Westerners crash winner's circle 'Couple of buddies' realize a dream
By Marcus Green • courier-journal.com • May 3, 2009
Longtime friends and New Mexico horsemen Mark Allen and Dr. Leonard
Blach bought their first thoroughbred last September, with hopes of
racing him at the Derby.
The Lone Star Derby, that is.
But after realizing that their 3-year-old gelding, Mine That Bird, had
earned enough for a trip to the Kentucky Derby, they scrapped plans to
race in Texas and headed to Louisville instead.
Mine That Bird, a 50-1 long shot, fell behind early and trailed the
entire 19-horse field yesterday before making a red-hot comeback along
the inside rail to capture the garland of roses -- and installing
Allen and Blach as an unlikely duo of winning owners.
"It just shows what can be done with a couple of buddies who have a
good time together and want to go to the races and dream a little
bit," Blach said, his voice breaking. "Your dreams will come true."
Allen's Double Eagle Ranch and Blach's Buena Suerte Equine farm --
both based in Roswell, N.M. -- bought the horse for $400,000 from a
Canadian owner last fall.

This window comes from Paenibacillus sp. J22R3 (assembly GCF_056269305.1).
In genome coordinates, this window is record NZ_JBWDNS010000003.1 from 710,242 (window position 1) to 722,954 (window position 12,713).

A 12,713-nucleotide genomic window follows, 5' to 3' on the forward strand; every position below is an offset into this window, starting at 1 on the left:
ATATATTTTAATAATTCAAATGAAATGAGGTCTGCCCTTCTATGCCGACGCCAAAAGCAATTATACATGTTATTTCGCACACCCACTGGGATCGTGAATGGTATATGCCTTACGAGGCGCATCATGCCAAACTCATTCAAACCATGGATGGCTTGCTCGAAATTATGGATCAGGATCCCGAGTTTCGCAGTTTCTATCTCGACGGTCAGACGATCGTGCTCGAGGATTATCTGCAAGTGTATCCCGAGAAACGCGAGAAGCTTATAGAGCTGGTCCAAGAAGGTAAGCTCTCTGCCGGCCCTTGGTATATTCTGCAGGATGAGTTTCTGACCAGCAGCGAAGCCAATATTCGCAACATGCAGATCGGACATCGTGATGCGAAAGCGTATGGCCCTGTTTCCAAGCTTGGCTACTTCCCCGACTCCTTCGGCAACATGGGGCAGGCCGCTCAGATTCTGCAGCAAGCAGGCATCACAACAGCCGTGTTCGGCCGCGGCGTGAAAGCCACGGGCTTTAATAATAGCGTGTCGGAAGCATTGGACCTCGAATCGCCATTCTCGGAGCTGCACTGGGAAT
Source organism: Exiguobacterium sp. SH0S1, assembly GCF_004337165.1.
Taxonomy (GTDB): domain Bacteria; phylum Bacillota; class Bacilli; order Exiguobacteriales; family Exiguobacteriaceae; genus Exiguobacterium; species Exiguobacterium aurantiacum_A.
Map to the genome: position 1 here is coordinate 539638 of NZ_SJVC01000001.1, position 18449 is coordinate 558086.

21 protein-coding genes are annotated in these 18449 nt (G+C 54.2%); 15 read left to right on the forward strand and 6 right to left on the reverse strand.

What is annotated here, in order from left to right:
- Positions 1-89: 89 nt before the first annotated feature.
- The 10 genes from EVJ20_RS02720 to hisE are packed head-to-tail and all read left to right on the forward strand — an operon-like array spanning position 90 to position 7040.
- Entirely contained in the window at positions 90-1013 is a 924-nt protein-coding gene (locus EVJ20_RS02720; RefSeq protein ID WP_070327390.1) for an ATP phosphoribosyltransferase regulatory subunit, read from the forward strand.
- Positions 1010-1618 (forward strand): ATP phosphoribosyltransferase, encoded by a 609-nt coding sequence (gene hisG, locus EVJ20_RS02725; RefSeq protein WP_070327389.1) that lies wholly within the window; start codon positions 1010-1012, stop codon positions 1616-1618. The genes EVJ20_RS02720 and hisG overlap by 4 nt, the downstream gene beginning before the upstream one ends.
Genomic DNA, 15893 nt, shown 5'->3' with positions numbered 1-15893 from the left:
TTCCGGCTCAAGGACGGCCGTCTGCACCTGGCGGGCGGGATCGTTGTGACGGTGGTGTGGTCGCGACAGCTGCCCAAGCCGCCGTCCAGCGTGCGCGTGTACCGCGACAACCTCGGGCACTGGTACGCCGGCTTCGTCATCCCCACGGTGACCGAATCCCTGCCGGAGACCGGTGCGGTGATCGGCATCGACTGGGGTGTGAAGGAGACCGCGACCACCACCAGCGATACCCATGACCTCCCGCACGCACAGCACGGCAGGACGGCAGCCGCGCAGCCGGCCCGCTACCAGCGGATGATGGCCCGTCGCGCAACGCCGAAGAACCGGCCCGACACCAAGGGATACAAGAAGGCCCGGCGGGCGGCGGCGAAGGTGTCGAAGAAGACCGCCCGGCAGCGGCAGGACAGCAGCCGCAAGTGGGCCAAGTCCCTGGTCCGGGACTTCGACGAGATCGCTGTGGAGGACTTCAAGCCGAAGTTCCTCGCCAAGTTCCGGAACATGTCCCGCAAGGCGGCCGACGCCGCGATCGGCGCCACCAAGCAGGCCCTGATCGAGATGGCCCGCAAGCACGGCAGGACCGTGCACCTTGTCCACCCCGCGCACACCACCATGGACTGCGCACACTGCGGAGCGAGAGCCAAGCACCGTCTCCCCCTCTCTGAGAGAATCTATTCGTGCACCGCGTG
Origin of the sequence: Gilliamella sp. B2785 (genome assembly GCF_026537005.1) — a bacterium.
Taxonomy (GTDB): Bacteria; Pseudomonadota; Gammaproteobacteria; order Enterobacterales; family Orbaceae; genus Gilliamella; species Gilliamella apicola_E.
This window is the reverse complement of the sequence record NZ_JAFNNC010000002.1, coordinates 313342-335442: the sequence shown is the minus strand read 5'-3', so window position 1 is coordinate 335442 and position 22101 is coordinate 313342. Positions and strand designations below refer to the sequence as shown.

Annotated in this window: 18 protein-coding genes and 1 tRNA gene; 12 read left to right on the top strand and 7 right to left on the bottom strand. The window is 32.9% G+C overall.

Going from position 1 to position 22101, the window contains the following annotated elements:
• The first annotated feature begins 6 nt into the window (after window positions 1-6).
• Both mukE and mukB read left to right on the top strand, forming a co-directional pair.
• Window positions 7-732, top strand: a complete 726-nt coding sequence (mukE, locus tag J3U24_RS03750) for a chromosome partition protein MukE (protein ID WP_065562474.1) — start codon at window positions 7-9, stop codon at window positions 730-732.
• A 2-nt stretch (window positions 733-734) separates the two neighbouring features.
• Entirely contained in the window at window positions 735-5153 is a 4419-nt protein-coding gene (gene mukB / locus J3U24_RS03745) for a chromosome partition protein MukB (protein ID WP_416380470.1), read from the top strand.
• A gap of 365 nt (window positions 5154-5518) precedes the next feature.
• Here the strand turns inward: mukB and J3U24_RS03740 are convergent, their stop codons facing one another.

Allen said the negotiations were fairly straightforward, no haggling:
"They wanted $400,000, and we paid it."
Mine That Bird's connections brought a distinctly Western flair to a
race whose winning owners have included thoroughbred racing's elite:
wealthy landowners, established Kentucky farm families and business
Allen's roots are at the racetrack. He said he began cleaning stalls
for family members in the horse business when he was 12. Over the
years, he has gradually expanded from owning quarter horses to
thoroughbreds. His Double Eagle Ranch has about 30 horses of both
breeds in training.
Blach, an equine veterinarian, said he also has been around horses his
entire life. After graduating from veterinary school in 1960, he spent
about a decade in general equine work before starting at Buena Suerte
-- Spanish for "good luck" -- in 1972. Today, he operates the farm.
Allen, 56, and Blach, 74, have joined to buy quarter horses before,
but Mine That Bird is their first thoroughbred together.
After winning the Derby, though, Blach said dryly: "We'll probably
have another venture after this one."
Mine That Bird is the first gelding to win the Derby since Funny Cide
in 2003, and Allen and Blach said they bought him knowing he wouldn't
have a breeding career when his racing days ended.
"We were looking for a racehorse, not a stallion," Allen said.
Allen and Blach decided to enter the Derby about a month ago, after
thinking it over for a bit.
Blach recalled that Allen telephoned him, and pointed out that his
father was 73, and, "you're my partner and you're 74 years old."
Blach said Allen then asked, "When do you think you two old guys will
ever make the Kentucky Derby again?"
Blach told Allen it would probably never happen.
"And he says, 'Let's go.' So I said, 'Let's go.' "